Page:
Sure, pork and eggs don’t make up the majority of the Okinawan diet, but that’s not the point. After watching What The Health, one might get the impression that it’s impossible to live a healthy, long life while consuming meat to any degree.
I went to take a look at some other of the world’s longest living cultures and found this article by Dr. Axe.
Here’s a quote:
“Contrary to popular belief, longevity doesn’t belong in the vegetarian domain. These people do eat a large quantity of herbs, fruits and vegetables, but animal products play a large role in their diets. Meats, cheeses, butters, yogurts and lard are staple components in these diets. These animals are grass-fed, free-range and respected.”
I’m partially playing devil’s advocate here, as I am often encouraging people to cut back on meat or try out long-term vegan diets or cleanses for detox purposes. But I also think it’s overly simplistic and ignorant to demonize all diets and lifestyles that involve the consumption of any animal products.
Where I Stand
For the record, I myself try to follow a diet which consists mostly of plant-based foods. But yes, I do sometimes also consume fish, eggs and meat to a degree, though to a much lesser extent than the average Westerner.
I have tried 100% vegetarian and even vegan diets in the past. These have been beneficial for my body and mind, especially at times when I was trying to overcome other unhealthy habits. At least for right now, I find that moderate consumption of animal products works best for me as long as I’m also eating plenty of fresh fruits and vegetables. I am certainly not against 100% vegan diets and would like to try out a more long-term vegan diet sometime in the future.
It’s important to remember, though, that vegan or vegetarian doesn’t necessarily mean healthy. I’ve known plenty of vegans with little to no nutrition knowledge. They eat tons of bread, pasta and other processed stuff. They tend to get sick often and have very little muscle mass. How to eat a balanced diet while vegan is another thing that What The Health skips over.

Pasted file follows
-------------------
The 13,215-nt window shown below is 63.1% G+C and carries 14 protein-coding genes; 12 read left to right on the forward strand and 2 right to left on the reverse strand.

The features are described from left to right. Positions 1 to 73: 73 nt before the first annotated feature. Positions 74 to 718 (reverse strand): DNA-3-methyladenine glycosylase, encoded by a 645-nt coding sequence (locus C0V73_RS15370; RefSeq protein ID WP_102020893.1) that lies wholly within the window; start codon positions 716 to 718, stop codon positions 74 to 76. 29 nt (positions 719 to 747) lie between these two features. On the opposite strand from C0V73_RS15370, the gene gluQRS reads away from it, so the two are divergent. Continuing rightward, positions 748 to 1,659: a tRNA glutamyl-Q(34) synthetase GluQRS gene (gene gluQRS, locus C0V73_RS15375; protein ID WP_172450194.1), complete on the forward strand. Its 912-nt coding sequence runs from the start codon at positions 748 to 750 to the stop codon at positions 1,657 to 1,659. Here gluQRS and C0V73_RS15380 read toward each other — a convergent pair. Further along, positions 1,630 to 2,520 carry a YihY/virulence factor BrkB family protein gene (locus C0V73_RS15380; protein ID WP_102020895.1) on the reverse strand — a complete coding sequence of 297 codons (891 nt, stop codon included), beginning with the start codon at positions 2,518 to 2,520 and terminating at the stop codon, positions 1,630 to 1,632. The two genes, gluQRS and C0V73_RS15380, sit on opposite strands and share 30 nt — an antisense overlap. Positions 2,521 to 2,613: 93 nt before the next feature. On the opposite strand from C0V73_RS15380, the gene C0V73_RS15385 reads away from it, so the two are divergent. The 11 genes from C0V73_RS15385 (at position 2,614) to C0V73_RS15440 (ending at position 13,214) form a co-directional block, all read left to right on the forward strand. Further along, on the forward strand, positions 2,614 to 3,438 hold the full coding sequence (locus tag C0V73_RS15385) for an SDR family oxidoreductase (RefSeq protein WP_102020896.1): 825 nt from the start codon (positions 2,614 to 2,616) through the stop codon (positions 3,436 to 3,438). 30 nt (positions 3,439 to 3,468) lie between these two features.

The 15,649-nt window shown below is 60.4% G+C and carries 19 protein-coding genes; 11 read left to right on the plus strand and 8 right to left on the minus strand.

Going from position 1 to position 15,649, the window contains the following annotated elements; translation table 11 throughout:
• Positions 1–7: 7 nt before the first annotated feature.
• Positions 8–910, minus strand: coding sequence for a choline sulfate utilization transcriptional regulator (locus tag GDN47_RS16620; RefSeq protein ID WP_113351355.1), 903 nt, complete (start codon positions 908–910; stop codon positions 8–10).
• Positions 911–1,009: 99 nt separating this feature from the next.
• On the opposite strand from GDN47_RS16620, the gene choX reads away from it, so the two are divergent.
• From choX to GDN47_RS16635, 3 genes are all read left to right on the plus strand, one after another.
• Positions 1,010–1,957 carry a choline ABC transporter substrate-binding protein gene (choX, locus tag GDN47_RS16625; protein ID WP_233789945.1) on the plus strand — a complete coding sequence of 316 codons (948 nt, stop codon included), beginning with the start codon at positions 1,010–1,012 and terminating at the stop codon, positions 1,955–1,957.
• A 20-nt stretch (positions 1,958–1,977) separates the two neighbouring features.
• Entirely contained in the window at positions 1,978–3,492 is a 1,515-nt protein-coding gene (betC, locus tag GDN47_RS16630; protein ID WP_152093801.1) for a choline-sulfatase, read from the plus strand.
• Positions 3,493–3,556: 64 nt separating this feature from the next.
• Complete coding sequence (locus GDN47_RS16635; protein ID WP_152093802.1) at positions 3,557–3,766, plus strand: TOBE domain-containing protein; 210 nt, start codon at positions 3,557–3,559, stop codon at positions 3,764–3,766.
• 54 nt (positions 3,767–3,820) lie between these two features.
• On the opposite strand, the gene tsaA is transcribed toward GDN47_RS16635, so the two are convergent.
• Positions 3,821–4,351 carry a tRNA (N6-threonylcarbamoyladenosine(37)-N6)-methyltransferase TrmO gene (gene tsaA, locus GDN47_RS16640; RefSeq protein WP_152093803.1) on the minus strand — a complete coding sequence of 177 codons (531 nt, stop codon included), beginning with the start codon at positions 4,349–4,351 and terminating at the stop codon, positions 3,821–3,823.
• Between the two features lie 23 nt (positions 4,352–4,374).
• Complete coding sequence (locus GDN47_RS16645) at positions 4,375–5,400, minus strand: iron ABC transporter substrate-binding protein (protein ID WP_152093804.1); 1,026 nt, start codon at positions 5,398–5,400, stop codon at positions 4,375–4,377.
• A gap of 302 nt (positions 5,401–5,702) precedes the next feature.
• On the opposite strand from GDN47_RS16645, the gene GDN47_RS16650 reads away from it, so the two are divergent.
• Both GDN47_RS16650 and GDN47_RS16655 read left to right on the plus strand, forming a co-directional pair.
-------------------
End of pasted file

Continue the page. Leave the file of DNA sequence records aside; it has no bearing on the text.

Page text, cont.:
So while I am a proponent of a vegan diet in principle, it’s certainly not the only healthy way to live as the film suggests. And I’m also not against the idea of high fat, low carb diets as long as one can maintain that lifestyle while also avoiding processed meats and cheese.
At the end of the day, it’s not so much about herbivores vs. omnivores or carbs vs. fat. The overall key to health is eating more foods that are natural and organic and less foods which are processed or genetically modified. What The Health could’ve been a much more powerful and balanced documentary had it simply looked at health from this perspective.
Final Thoughts on What The Health
Though the film brings up a lot of important and valid points, at the end of the day I would not recommend this documentary. If you’re reading this site then it’s possible that you’re already familiar with holistic health topics yourself, but are looking for a film to show a friend or family member in order to “wake them up,” so to speak.
Maybe you have a loved one with diabetes that either continues to eat fast food or believes everything he or she reads on the ADA web site. Should you show this film to your friends? Unfortunately, no. The extremist vegan and high carb viewpoint ruin this documentary, even if the producers had the best of intentions while making it.
On the bright side, What The Health continues to attract a lot of attention, and hopefully some of its viewers who are new to these topics will start doing more independent research for a more balanced perspective on nutrition.